IBM Merger Gets Mixed ResponsesIBM Merger Gets Mixed Responses
Raise prices? Win more outsourced security? IBM-ISS deal leaves many wondering what Big Blue will do with its new prize
August 24, 2006
More than 24 hours after IBM unveiled its $1.3 billion acquisition of Internet Security Services (ISS), IT managers and other experts are still puzzling and debating about its potential impact.
IBM shook the security market yesterday with its purchase of ISS, one of the industry's oldest and best-known independent security vendors. On the press conference call, IBM executives focused most of their attention on the integration of the two companies' managed security services offerings. (See IBM Up-Ends Security Services Market.) But even after a day of mulling it over, those familiar with the two companies couldn't reach a consensus on how the merger will change the complexion of enterprise security environments.
"Since the deal doesn't officially close till October, they aren't telling us much," says Joe Bajek, director of IT at University of Colorado Hospital, a user of the ISS managed security services. "IBM has a lot of strengths in the research and development space, so that could mean new features," Bajek says, adding that he's a bit concerned about potential pricing changes. "If they price it in such a way that we can do it more cheaply through another vendor, or do these things ourselves, then it could jeopardize our relationship with them."
While enterprise IT pros awaited more information, industry analysts debated the impact of the industry splash. "I believe this acquisition was driven by ISS' strong services business," says Richard Stiennon, founder of IT-Harvest, an IT consulting firm. Like many other experts, Stiennon believes that IBM will use the new ISS resources to make a play to become the security outsourcing vendor for many large enterprises. He cites recent acquisitions by other security service providers, such as VeriSign and Symantec, as evidence that the market is shifting toward a security-as-a-service model.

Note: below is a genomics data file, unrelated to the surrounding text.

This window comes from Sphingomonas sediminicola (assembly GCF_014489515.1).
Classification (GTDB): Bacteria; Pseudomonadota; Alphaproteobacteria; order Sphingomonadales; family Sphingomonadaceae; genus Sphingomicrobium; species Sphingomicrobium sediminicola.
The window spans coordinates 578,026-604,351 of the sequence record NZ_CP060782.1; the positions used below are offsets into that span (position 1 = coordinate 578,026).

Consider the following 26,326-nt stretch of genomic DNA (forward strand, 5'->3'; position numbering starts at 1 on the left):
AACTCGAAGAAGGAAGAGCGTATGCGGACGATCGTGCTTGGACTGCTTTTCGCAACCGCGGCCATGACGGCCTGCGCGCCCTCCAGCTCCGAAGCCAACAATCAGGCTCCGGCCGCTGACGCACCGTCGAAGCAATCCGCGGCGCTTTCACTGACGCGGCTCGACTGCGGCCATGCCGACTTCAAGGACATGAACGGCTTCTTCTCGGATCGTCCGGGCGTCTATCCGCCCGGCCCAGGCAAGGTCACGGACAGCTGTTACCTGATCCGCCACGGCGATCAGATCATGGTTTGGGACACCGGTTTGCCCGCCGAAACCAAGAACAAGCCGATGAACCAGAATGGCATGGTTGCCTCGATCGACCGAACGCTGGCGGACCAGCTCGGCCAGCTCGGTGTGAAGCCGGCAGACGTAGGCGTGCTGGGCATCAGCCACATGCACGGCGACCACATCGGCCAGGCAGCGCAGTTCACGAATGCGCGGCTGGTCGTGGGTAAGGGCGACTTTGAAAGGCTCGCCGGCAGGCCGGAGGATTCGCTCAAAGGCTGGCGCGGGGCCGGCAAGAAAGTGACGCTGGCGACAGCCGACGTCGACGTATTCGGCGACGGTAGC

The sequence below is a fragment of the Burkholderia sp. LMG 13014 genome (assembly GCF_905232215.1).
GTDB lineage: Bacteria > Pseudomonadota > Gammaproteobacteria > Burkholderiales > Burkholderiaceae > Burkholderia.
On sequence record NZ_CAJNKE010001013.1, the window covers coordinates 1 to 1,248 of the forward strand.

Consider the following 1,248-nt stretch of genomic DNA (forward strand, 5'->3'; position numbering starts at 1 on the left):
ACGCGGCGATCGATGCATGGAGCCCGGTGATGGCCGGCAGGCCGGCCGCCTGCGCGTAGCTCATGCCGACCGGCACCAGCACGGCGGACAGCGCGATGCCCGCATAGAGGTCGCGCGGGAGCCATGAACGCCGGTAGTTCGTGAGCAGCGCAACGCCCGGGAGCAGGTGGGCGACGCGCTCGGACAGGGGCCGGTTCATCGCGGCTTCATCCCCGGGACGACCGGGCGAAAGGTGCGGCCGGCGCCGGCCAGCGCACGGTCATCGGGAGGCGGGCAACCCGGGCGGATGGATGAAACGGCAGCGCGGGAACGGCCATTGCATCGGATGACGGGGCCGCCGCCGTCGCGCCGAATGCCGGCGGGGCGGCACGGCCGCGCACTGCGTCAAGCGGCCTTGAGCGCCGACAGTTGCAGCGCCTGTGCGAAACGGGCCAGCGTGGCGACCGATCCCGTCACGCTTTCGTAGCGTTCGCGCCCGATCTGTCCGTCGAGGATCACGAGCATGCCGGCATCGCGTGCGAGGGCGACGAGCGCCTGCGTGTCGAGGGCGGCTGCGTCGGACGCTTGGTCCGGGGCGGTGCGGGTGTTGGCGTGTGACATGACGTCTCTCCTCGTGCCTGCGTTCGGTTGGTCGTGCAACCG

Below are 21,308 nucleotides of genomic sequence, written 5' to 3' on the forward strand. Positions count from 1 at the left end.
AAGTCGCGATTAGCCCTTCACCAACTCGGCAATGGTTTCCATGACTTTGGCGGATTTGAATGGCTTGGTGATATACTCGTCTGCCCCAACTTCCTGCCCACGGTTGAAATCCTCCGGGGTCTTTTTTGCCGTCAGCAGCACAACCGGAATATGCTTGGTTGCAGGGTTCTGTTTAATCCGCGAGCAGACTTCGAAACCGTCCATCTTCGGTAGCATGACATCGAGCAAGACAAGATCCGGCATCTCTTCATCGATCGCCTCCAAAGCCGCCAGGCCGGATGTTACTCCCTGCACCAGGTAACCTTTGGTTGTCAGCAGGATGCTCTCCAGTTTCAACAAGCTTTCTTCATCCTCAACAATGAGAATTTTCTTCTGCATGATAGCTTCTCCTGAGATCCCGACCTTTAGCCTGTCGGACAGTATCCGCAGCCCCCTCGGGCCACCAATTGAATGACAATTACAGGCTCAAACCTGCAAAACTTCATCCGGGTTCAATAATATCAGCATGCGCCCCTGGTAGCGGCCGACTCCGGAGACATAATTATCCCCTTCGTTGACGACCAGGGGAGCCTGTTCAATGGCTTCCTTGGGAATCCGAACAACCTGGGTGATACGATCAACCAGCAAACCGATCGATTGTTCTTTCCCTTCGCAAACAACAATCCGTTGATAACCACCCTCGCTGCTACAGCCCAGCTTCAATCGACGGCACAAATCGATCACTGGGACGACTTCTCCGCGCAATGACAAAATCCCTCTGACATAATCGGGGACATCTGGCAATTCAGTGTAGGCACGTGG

But Paul Stamp, a security analyst at Forrester Research, offers a different view. "IBM already has a strong managed security services business," he says. "ISS may help give it some traction with companies that don't think it has security expertise, but you don't spend over a billion dollars just for that."
Stamp believes that even though ISS is being placed into IBM's services unit, its technology will be integrated throughout the Big Blue product line. "IBM has good solutions in identity management and security monitoring, but it really didn't have traditional threat protection technologies until now," he observes. "ISS really allows it to plug the gaps in its security offerings across the board."
Many observers doubt whether large enterprises will be willing to outsource their security services, but Stamp doesn't agree: "About one third of organizations across the globe already outsource some aspect of security." Many of the outsourcers are in Europe, and the trend is only just beginning in the U.S. "It's tracking to about the same percentage as the overall IT outsourcing market," he says. "In fact, security has become table stakes among IT service providers."
The ISS acquisition does indicate a general shrinking of the security market, analysts agree, but it doesn't necessarily mean the end of the road for security point-products. "Today, there is one less vendor, but last week, IT-Harvest added 17 vendors to its list of security product companies, and that brings the total to 867," Stiennon says. "This acquisition is a sign that the security market is becoming large enough to attract the attention of big players and big money. That's not consolidation."
— Tim Wilson, Site Editor, Dark Reading
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